I’ve heard a lot of praise about Pi-hole project but hadn’t gotten around actually trying it yet until recently.

Pi-hole is a network-wide ad-blocking solution via local DNS. You set it up as a local DNS server and it will block all the ads that match the rule from DNS level. This way, you don’t have to setup adblock on each and every devices you have, especially tablets and mobiles.

People usually use it with a low powered device like Raspberry Pi (hence the name Pi-hole) but in my case, I already have an Intel NUC around as Plex server (running Windows 10). I could just use it instead of setting up sth new.

The easiest way to install Pi-hole is to use Docker. The process is as easy as

  • Install Docker for Desktop.
  • Create a few folders for pihole config. Let’s do it in Documents folder and mount it to container. If you change it to something else, make sure to update the following commands. Create the 3 folders with the folowing structure.
pi-hole-config/
├── dnsmasq.d/
├── pihole/
  • Download and run pihole Docker container with the following command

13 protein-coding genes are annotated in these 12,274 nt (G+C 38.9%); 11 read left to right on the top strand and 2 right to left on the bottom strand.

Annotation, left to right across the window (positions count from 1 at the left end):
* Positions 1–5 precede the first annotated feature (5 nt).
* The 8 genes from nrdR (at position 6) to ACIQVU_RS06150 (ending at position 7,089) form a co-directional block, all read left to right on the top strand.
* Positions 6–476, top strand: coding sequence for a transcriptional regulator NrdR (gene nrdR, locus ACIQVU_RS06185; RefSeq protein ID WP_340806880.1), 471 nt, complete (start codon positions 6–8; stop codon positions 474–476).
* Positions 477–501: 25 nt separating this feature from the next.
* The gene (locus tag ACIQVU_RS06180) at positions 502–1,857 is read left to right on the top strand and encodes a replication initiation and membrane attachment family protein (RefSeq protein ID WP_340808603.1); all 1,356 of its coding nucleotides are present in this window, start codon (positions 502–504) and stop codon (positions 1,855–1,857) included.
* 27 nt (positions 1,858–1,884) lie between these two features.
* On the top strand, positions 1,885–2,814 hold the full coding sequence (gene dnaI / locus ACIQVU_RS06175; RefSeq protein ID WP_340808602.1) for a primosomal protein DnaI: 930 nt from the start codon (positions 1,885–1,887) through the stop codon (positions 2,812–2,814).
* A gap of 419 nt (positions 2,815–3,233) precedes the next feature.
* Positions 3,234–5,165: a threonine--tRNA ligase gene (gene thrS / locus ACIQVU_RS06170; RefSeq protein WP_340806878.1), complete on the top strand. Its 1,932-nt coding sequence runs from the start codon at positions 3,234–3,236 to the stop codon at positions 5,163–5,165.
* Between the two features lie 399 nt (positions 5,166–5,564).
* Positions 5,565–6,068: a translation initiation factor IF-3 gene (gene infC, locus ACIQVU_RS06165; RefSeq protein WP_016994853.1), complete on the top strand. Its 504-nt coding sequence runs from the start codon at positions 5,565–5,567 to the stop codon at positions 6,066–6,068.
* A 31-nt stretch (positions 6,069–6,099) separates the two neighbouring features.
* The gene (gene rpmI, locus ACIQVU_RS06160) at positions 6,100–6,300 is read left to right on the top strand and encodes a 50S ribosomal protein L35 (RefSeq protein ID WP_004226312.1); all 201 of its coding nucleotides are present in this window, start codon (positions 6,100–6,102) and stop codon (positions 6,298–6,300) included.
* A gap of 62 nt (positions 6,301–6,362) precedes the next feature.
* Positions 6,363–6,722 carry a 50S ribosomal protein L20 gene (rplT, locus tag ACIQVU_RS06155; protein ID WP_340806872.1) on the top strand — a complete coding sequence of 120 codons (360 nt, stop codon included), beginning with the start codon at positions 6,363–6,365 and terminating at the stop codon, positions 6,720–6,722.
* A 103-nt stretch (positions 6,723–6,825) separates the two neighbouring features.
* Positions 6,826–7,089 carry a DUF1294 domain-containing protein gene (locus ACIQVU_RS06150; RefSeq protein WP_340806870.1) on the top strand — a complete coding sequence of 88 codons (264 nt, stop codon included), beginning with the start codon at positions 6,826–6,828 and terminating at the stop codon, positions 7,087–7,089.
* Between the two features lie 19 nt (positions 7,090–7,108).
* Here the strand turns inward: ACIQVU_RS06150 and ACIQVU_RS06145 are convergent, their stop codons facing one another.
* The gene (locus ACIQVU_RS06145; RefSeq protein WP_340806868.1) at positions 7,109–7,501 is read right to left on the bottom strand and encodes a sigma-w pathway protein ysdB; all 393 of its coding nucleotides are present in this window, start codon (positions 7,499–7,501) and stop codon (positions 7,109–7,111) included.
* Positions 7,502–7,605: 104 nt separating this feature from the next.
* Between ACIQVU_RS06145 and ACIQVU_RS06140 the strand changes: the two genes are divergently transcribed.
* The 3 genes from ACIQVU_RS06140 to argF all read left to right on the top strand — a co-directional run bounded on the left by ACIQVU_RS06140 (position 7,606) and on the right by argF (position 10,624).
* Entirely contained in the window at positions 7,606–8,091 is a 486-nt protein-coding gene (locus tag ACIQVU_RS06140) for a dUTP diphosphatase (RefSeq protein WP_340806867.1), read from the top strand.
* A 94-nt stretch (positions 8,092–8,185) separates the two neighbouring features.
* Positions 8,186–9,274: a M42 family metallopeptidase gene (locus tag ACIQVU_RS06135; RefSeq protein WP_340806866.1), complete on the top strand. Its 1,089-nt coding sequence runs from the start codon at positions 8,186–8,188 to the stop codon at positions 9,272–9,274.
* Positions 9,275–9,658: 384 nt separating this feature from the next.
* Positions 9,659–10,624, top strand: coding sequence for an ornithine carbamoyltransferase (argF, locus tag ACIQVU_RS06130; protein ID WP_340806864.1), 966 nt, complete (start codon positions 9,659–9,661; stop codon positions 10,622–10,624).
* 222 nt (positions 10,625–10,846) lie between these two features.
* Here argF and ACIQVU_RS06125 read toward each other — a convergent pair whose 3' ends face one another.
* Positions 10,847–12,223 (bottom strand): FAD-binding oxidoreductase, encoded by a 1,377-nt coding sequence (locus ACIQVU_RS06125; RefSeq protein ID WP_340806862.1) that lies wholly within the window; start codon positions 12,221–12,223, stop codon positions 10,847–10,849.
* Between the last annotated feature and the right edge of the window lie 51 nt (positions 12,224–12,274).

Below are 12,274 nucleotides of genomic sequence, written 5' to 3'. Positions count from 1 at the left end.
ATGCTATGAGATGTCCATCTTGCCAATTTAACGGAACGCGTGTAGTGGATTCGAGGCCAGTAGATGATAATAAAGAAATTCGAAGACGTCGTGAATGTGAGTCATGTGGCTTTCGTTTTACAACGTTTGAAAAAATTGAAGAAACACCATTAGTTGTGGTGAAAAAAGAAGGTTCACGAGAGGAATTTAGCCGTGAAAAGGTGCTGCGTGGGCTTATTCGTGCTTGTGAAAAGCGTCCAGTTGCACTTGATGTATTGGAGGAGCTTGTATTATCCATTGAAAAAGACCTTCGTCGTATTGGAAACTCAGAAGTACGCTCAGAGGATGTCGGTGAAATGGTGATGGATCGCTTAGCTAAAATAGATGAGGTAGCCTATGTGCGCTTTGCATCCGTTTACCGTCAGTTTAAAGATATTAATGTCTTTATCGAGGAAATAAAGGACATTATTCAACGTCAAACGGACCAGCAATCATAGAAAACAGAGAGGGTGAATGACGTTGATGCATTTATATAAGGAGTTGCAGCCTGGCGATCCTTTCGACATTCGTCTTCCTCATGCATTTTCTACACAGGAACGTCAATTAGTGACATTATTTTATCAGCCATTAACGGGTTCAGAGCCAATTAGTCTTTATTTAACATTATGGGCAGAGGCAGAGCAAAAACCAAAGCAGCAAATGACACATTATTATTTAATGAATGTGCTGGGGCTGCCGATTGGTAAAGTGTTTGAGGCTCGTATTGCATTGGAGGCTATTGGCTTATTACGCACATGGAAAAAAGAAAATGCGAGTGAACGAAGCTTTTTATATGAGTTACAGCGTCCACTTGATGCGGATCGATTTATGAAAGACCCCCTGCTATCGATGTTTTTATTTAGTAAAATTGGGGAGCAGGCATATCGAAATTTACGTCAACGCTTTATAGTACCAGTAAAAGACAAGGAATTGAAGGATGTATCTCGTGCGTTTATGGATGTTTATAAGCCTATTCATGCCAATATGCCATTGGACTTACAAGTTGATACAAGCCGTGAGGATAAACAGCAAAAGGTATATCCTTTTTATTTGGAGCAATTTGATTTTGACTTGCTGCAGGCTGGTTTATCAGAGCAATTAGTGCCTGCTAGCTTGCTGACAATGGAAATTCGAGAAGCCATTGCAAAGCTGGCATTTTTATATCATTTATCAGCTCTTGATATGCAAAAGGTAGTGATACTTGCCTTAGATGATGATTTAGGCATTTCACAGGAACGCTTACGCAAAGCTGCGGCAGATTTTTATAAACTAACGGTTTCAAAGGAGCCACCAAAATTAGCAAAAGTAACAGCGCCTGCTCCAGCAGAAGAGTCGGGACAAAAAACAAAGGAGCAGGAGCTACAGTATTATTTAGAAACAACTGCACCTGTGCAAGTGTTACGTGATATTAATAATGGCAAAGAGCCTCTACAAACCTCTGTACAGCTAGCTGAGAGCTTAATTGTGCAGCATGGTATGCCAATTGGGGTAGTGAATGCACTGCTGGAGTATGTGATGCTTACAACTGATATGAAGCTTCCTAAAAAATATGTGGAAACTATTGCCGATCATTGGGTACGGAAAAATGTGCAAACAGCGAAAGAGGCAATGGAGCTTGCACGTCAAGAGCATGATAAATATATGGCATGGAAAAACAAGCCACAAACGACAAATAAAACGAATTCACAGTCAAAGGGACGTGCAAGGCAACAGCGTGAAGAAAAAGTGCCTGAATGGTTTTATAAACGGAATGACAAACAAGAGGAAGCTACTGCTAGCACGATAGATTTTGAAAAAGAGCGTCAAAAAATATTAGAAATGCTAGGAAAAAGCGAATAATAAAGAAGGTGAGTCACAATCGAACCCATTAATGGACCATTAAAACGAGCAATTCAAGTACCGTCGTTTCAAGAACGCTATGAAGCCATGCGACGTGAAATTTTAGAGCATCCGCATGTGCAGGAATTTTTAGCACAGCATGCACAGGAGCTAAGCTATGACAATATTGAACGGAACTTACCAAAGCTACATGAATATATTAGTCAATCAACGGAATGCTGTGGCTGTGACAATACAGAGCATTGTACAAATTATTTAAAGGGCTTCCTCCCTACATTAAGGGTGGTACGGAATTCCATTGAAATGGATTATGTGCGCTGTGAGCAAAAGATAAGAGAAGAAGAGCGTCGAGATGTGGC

docker run -d --name pihole \
    -p 53:53/tcp \
    -p 53:53/udp \
    -p 80:80 \
    -p 443:443 \
    -v "/c/Users/<USESRNAME>/Documents/pi-hole-config/pihole/:/etc/pihole/" \
    -v "/c/Users/<USESRNAME>/Documents/pi-hole-config/dnsmasq.d/:/etc/dnsmasq.d/" \
    -e ServerIP="<YOUR_HOST_IP>" \
    --dns=127.0.0.1 \
    --dns=1.1.1.1 \
    -e WEBPASSWORD=<PASSWD> \
    --restart=unless-stopped pihole/pihole:latest
  • I need to disable Windows Firewall for local network which I think it’s safe to do at home in order to access the container from other machine.

And that’s it. Now you can head over to HOST_IP/admin to login and configure Pi-hole. Once it’s done, you can config your router to use the HOST_IP as the default DNS server, and maybe Cloudflare or Google’s DNS as backup. Ah, and make sure to set static IP for your Pi-hole host machine so you don’t have to update router’s setting if the IP changes.

Keep in mind that Pihole is not a complete replacement for browser extension like uBlock origin. You probably still needs that because DNS-based adblocking functionality is quite limited. It’s mostly useful for mobile browser where adblocking is almost non-existent or not good enough.